May

24

1942

Public wants a Second Front to help Russia

24th May 1942: Public wants a Second Front to help Russia

It’s apparently useless for them to point out that the R.A.F. is regularly battering Germany’s production bases, that the steady stream of British war material to Russia continues at considerable sacrifice to this country, and that Britain is already fighting on three fronts – the Pacific, the Middle East, and the Atlantic.

May

23

1942

Blind-flying duel over southern England

23rd May 1942: A blind-flying duel over southern England

The Heinkel banked steeply over to the left and came running back at us, the gunners firing broadsides as they flashed past only a hundred yards away on the beam. John had the Beaufighter already staggering around after them, the force of the turn pressing me down outrageously into my seat.

May

22

1942

British and Soviets argue over ‘Second Front’

22 May 1942: British and Soviet governments argue over ‘Second Front’

if any further effort could be made or plan devised, provided it was sound and sensible, for drawing the weight off Russia this year, we should not hesitate to put it into effect. Clearly, it would not further either the Russian cause or that of the Allies as a whole if, for the sake of action at any price, we embarked on some operation which ended in disaster and gave the enemy an opportunity for glorification at our discomfiture.

May

21

1942

Spitfire vs Messerschmitt 109 over Malta

21st May 1942: Spitfire vs Messerschmitt 109 over Malta

The 109’s scatter like spray. Twisting in my seat; my companions can’t have heard my order – I’m alone. Enemy fighters every-where. Two race low overliead; four more on my right. As three more 109s dive head-on under my nose I watch the fourth turning towards me; in a few seconds he will pass below to my left. There’s plenty of time to shoot him down.

May

20

1942

Evading enemy aircraft in the desert

20th May 1942: Evading enemy aircraft in the desert

I had gone about fifty miles inland before I was spotted by an enemy fighter. The method of foiling aircraft attack in the open desert is quite simple. The plane, or planes, would generally attack from behind. What you had to do then was a complete 180-degree turn to face the oncoming attacker. This put the plane at a distinct disadvantage: he couldn’t dive towards you as he would finish up diving into the ground.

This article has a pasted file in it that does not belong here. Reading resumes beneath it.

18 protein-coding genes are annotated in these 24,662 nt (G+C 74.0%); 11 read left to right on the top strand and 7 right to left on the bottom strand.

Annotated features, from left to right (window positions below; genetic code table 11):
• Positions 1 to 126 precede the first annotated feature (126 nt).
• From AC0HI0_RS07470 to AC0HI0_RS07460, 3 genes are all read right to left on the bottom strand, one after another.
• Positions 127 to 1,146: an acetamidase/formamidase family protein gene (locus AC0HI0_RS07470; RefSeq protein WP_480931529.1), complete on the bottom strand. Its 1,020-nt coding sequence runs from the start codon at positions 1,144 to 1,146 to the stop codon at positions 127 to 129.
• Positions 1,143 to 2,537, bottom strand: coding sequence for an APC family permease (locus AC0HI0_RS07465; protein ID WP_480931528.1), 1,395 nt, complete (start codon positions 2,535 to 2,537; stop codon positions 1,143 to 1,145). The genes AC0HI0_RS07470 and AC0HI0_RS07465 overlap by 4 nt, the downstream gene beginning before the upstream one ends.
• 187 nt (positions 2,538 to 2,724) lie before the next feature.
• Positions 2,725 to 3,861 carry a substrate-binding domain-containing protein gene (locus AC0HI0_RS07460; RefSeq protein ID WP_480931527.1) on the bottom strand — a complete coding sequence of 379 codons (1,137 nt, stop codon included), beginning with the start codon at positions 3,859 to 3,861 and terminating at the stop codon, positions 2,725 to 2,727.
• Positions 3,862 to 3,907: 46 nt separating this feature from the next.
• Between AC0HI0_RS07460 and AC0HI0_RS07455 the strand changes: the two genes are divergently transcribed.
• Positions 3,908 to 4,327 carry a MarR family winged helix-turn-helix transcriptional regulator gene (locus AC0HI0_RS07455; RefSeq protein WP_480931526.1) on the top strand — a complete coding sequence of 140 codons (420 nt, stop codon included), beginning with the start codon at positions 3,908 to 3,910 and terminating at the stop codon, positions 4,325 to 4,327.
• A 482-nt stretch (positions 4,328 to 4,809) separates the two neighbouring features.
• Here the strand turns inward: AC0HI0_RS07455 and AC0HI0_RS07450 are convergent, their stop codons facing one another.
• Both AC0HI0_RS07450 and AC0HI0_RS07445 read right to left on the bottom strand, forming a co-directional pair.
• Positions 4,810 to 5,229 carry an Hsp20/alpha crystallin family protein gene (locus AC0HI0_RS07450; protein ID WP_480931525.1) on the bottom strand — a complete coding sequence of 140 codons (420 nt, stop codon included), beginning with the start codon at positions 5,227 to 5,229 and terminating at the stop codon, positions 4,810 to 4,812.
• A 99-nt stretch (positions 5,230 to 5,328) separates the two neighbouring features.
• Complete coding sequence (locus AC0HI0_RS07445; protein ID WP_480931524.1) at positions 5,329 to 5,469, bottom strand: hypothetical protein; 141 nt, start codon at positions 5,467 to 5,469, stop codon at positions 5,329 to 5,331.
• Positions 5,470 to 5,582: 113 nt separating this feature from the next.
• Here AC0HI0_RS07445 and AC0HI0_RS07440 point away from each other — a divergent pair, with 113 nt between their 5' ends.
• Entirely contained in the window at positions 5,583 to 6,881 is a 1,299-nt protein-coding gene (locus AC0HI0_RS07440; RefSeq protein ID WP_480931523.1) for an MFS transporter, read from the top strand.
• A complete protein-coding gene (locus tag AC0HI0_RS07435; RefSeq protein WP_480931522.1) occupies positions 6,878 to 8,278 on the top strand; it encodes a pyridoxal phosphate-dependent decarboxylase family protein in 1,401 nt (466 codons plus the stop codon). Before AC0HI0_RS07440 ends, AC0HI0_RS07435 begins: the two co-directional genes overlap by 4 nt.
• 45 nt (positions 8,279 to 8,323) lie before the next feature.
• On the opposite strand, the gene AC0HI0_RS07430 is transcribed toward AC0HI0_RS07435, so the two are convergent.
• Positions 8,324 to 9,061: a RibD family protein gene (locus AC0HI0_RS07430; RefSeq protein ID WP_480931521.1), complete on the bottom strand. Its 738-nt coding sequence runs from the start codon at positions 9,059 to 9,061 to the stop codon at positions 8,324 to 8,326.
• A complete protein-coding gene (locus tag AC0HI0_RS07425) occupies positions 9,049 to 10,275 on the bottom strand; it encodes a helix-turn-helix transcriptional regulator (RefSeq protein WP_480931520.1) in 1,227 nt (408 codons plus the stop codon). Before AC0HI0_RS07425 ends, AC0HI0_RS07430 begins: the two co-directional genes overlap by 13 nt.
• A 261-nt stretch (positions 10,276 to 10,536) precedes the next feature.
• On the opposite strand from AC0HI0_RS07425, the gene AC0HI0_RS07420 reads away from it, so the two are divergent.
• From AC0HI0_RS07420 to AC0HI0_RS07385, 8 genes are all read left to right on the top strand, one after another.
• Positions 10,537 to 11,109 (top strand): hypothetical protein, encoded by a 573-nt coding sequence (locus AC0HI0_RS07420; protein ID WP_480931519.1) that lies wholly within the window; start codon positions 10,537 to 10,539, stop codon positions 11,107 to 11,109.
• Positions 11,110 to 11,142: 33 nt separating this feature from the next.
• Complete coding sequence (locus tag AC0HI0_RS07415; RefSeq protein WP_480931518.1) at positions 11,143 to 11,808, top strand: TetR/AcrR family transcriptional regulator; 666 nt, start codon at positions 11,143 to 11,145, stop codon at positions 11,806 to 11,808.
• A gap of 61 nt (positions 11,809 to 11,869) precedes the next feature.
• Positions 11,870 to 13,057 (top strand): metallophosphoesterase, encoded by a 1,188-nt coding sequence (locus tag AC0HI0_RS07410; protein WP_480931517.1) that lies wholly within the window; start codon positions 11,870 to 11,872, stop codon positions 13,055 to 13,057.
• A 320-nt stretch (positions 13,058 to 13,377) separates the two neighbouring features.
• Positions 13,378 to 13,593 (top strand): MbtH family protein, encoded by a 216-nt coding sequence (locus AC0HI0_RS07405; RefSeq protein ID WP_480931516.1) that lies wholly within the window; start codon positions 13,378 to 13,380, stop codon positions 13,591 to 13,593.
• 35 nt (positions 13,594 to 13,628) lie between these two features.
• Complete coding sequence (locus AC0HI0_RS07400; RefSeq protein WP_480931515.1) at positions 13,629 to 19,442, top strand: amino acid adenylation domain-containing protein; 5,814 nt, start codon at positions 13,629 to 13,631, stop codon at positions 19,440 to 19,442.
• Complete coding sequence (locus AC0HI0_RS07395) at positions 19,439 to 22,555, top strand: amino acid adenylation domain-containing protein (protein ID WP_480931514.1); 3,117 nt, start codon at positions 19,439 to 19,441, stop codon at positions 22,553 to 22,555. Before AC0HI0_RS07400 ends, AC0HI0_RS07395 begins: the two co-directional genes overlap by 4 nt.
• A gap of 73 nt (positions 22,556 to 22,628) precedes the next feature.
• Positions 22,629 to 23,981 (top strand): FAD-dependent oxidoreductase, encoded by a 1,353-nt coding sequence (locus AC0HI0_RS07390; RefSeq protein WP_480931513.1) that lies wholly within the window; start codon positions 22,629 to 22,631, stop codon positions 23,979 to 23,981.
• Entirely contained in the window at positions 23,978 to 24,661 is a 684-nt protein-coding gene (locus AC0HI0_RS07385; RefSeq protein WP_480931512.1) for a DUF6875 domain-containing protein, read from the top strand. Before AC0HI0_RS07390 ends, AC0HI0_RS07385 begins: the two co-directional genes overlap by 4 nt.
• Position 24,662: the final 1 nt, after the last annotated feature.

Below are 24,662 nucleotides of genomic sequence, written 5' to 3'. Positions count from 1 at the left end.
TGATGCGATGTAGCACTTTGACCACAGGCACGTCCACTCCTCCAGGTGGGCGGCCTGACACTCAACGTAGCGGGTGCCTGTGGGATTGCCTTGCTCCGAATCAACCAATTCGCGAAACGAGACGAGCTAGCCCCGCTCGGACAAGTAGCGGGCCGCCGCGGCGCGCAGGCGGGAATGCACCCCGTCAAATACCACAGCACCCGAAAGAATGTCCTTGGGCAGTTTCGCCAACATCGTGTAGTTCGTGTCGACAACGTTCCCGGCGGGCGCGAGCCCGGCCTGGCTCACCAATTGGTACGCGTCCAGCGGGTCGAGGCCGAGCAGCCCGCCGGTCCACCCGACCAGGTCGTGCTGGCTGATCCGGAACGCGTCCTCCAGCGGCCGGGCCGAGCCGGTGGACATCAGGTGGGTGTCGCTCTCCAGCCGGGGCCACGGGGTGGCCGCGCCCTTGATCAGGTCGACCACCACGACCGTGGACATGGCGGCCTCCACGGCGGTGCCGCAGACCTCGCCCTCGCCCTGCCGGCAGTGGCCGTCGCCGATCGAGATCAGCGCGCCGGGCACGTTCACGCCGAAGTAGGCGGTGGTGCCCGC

May

19

1942

The final stages of the Burma retreat

19th May 1942: The final stages of the Burma retreat

Ploughing their way up slopes, over a track inches deep in slippery mud, soaked to the skin, rotten with fever, ill-fed and shivering as the air grew cooler, the troops went on, hour after hour, day after day. Their only rest at night was to lie on the sodden ground under the dripping trees, without even a blanket to cover them.

May

18

1942

The last flight of ‘MacRoberts Reply’

18th May 1942: The last flight of ‘MacRoberts Reply’

At the crash site, a big part of the forrest was cut, it almost looked like a huge razor had cut through the trees. It look like there had been a huge explosion, since there were only small parts left from the bomber and there was a big hole in the ground. Since there were only small parts left, I could not recognise the bomber.

May

17

1942

Heavy losses as Coastal Command attacks Prinz Eugen

17th May1942: Heavy losses as Coastal Command attacks Prinz Eugen

The first force was unable to locate the cruiser, but part of the second force, which consisted of 52 aircraft, including 27 torpedo-carrying Beauforts, carried out an attack. Two possible hits with torpedoes are claimed. Considerable enemy fighter opposition was encountered and nine of our aircraft failed to return.

May

16

1942

SS discuss the use of mobile gassing vans

16th May 1942: SS discuss the use of mobile gassing vans

I ordered the vans of group D to be camouflaged as house trailers by putting one set of window shutters on each side of the small van and two on each side of the large vans, such as one often sees on farm houses in the country. The vans became so well known, that not only the authorities but also the civilian population called the van “death van”, as soon as one of these vehicles appeared.

May

15

1942

The sinking of HMS Trinidad

15th May 1942: The sinking of HMS Trinidad

At one time when we were bomb-dodging I spotted torpedo bombers dropping torpedos a couple of miles away. I kept a good eye in that direction and duly reported “TORPEDO TRACKS”. Leaving the torpedoes to look after themselves, the skipper calmly assessed the situation, turned to port and the menaces passed us on either side.